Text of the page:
Dear Friends in Christ~
I am fresh back from the Wesley Pilgrimage I was privileged to participate in for 11 amazing days. We began each day in worship and sharing communion then ending each day with Compline worship. Mike and I, during the pilgrimage, followed the footsteps of John and Charles Wesley, the founders of the Methodist movement, throughout England. We began in Salisbury, where we learned that the Wesley brothers didn’t start out to create a new Protestant sect, rather, they wanted to interject an energy of renewal into the Church of England. To do that they preached about the way of salvation, they formed covenant discipleship groups that focused on compassion, justice, devotion and worship, they encouraged accountability in discipleship through works of piety such as prayer & fasting, immersion in scriptures and participating in Christian Fellowship. The Wesleys created formative worship through communion and hymn singing and they felt called by God to be in mission since mission defines whom we are and what we do as Christians. The Wesleys taught by example works of mercy showing compassion and justice. They defined the missional church as one where Jesus is at the center and that Christian fellowship is mandatory because Christianity cannot be achieved in solitude. Through discipline we discover love and our reason for being is to love God and others. Our reason for being is to also go into the world to be in mission.
We journeyed to Oxford where John and Charles Wesley formed the first covenant group (band) and began a prison ministry. We visited Christ Church, which was the college of John & Charles. We had to pay a hefty entry fee since this was where they filmed the Harry Potter movies. If you ask I’ll show you my pictures of the dining hall! Fun fact: Oxford isn’t a university, but rather a federation of 24 separated colleges, so degrees are from the individual college, there is no such thing as a degree from Oxford, only one of the colleges.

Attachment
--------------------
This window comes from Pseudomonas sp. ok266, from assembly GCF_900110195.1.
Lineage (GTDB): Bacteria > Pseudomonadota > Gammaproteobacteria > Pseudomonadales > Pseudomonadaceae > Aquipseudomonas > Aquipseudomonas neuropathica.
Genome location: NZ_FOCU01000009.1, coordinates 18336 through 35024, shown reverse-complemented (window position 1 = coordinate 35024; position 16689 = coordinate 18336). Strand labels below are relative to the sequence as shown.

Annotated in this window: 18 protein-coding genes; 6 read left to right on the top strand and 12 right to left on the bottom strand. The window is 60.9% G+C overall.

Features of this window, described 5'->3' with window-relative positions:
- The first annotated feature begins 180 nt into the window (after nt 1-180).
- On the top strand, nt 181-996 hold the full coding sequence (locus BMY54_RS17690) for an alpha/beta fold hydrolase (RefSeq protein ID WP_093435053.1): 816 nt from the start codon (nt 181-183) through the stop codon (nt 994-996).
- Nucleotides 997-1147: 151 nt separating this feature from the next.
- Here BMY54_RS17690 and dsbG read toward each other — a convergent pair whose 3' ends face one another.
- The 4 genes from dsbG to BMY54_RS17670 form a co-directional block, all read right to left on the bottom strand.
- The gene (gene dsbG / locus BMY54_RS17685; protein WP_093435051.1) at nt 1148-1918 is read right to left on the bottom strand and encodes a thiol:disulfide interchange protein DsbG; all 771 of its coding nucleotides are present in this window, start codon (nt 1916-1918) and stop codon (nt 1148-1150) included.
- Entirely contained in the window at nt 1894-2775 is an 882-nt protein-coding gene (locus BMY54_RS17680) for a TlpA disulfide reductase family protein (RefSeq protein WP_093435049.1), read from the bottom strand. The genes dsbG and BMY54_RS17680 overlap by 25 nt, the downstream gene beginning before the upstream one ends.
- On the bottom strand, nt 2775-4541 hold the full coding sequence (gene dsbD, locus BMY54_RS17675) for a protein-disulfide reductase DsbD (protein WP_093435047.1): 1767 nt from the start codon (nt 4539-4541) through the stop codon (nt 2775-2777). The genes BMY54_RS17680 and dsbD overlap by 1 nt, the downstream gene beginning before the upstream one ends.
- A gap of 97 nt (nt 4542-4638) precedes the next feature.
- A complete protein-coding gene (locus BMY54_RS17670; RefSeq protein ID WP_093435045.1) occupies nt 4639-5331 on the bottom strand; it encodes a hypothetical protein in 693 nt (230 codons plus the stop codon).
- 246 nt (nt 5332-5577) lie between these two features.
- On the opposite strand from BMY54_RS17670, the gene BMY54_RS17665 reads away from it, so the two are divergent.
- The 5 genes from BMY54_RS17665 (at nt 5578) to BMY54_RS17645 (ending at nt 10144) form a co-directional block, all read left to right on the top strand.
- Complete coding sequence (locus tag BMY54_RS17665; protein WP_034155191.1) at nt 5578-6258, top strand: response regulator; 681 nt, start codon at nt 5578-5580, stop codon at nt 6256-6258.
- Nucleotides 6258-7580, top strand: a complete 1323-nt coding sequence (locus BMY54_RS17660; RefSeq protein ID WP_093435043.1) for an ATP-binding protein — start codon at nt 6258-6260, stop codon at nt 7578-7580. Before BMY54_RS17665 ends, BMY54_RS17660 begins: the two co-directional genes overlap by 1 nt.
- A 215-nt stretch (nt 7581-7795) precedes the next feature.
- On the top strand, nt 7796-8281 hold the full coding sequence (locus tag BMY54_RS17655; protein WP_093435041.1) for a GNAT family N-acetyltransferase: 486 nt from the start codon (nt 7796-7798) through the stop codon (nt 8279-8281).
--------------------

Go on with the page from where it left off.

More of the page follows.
We visited Asbury’s childhood home in Swanwick, then we made our way to Epworth, the childhood home of the Wesleys. The Rector denied John the opportunity to preach in St. Andrew’s church (the church his father had pastored and where he was buried). That being the case, John stood on his father’s tombstone and preached about “righteousness, peace and the joy in the Holy Ghost.” We also toured the Old Rectory where the Wesleys grew up then we had lunch in the Methodist church where we were shown extraordinary hospitality.
Next we journeyed to Bristol and the New Room. This is where I felt closest to the Wesleys. This is where Charles lived with his wife and children and where he wrote the majority of his hymns. The New Room was a preaching house where John trained people to preach the word. Bristol was where John went into the fields to preach to the miners in the coal pits and their families.
The Pilgrimage ended in London. We spent a lot of time at Wesley’s Chapel and House where John finished out his life. We had a group picture taken at the site on Aldersgate Street where John Wesley’s heart was “strangely warmed” and he “felt I did trust in Christ alone for salvation.” We attended Evensong at St. Paul’s Cathedral (where the bird lady in Mary Poppins sat selling her wares). That evening, during the worship service, we gave testimonies (sharing our experiences) of how we were touch by the Holy Spirit during the Pilgrimage.
I am so very appreciative of having been given the opportunity to experience this time in England learning more about the Methodist movement. It was inspiring to be able to be in fellowship with people from all over the world and to be able to share this amazing time with Mike…by the way, make sure to ask him about seeing the queen and the royal family 😉